High Performing Organizations
January 14, 2014 2 Comments
I’ve been working in some way or fashion in the field of quality consulting since about 1990 when I attended one of my first Total Quality Management courses at Carswell AFB in Ft Worth TX. Since then I have worked in the areas of strategic planning, strategic communication, performance management, process management, human capital planning, resource management, and education and training. I’ve been in the lowest tactical to the highest CEO positions of military, non-profits, and companies and seen many things both doing and consulting in these areas.
Over the last several years I’ve been really thinking about what makes companies successful. My upcoming book, Overcoming Organizational Myopia is based on a lot of that thought. What I see too much of is organizations looking for that silver bullet. I was in a recent meeting, where a leader said he was looking for that one single metric that when tugged upon it unravelled everything else going on in the organization. My answer would be really simple, that doesn’t exist. Being a top performing (you fill in the blank) takes a lot of work and it’s constant work.
The group I work for now has been extremely successful over the last two years. My boss is even going to be interviewed by Gallup because of their employee engagement success in their last UCount survey. One of the managers in the team commented that now we have to sustain it. My response was, no, now we have to make it better next year. In today’s day and age, sustaining is the death of a company. You have to get better. When I started with them in January of 2012, they had just won The Keepers of Quality award for their major organization. That was great, but there was a lot more they could do. This month, we share part of our two-year continuous improvement story with that sMe audience to discuss how we are building and encouraging an environment of continuous improvement–quality.
What is all this mean?
High performing organizations don’t just “happen.” It takes. Lot of hard work and it’s a constant journey. If you read business books like I do, you probably heard many ways to become that high performing organization. They tell you what it is, they tell you what you should do, and they tell you why. They fill your head with fantastic stores of Apple and Dell, turn arounds like IBM and Harley Davidson, etc. trust me, I have read them all–well a lot of them. The thing they don’t tell you is HOW.
Funny, there are so many How To and Self Help books on the shelf, but none give away the secrets to becoming a great organization. How To books sell too–my speech writing instructor and mentor, Joan Detz taught me that in 2005.
So, how does an organization really improve? That’s the thoughts that have been on my mind of late. My soon to be released book focuses on part of the story, overcoming the “silo effect” that plagues every business in the world. You know what I’m talking about…sand boxes, camps, teams…the way we organize and the way we group as human beings lead us to form silos–we become myopic in business. They problem is that it will ALWAYS happen–you can’t avoid it. Leaders and managers alike might recognize it and try to break it down, but it happens to all of us. Overcoming Organizational Myopia is a true how to book focused on the nine things that suffer in siloed organizations and how to overcome it–not solve it, but to overcome it.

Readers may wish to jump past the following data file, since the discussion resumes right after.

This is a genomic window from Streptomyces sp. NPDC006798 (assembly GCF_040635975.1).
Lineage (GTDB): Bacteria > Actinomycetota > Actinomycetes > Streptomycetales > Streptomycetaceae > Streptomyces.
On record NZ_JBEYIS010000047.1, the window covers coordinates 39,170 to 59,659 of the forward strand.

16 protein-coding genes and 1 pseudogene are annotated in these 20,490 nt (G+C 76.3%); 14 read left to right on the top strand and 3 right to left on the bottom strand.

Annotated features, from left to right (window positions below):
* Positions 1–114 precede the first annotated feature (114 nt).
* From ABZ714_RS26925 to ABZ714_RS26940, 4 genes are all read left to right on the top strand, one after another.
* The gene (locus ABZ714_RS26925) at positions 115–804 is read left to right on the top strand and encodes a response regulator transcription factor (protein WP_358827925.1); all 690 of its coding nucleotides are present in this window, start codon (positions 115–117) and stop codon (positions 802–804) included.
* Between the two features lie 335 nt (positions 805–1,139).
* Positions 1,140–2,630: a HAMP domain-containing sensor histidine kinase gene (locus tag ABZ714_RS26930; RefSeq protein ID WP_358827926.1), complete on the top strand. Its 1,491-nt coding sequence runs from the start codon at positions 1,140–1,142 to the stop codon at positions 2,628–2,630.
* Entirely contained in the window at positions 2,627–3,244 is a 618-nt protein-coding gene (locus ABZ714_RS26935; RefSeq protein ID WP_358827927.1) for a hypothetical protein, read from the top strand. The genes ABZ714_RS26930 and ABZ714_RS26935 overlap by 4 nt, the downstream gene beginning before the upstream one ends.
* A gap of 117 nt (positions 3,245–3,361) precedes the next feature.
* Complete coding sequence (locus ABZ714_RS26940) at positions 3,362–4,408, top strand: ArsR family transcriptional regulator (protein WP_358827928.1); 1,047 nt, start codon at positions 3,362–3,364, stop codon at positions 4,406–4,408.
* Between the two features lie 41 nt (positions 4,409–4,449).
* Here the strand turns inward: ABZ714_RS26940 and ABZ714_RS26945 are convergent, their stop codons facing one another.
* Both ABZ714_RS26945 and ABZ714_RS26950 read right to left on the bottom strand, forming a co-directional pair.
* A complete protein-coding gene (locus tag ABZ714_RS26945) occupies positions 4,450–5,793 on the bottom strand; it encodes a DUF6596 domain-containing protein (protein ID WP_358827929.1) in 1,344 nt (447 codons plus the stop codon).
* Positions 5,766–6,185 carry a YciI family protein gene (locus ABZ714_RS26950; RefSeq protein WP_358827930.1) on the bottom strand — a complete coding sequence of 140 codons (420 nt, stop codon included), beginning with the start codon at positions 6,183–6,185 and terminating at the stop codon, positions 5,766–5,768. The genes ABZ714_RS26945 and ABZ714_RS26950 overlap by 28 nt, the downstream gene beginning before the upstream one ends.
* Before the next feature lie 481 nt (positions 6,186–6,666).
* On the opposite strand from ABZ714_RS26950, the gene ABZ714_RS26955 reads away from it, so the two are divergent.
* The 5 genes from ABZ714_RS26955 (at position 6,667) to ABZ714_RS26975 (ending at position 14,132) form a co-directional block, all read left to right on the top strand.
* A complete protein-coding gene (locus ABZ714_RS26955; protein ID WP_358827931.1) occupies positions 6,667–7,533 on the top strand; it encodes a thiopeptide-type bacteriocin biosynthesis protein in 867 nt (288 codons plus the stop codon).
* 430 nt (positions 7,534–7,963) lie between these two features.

But the key, I think is the “Golden Egg,” as James Farhat would say. That is how does any organization that wants to be high performing make it happen? If they were a car, how do they get their engine firing on all cylinders? That is my journey this year. My effort in 2014 is to not only define it, but to lay out the roadmap and provide holistic training to all, at whatever level they are at, to help them become better and grow.
A guy I worked with in Booz Allen used to comment about how the different teams in our office would fight over the pieces of the “pie.” He was talking about this perceived limited amount of money that was available to all of Booz Allen that we would fight to get a piece of. He believed that believing that the pie was a certain size was limiting our ability to go for more and this we had to take more of someone else’s pie to grow our own silo–back to the myopia view again.
In America today, I think many business look at the perceived pie and think they have to take from others to get a bigger share. That leads us to disruptive innovation, aggressive marketing, and like tactics to win over the market share pie. What if I told you that the pie doesn’t exist. The better you are as a high performing organization, the more people will buy your whatever? I believe that doing good work gets more work–it’s not about pies, but about becoming the best at what you do. This is true both of an organization and as an individual.
So, I leave you with these thoughts on this Tuesday morning. Myopia, pies, and high performing organizations. Let me know what you think. Tell me it can’t be done…that I don’t know what I’m talking about. I look forward to the debate.
For those interested, what does a high performing organization mean to you?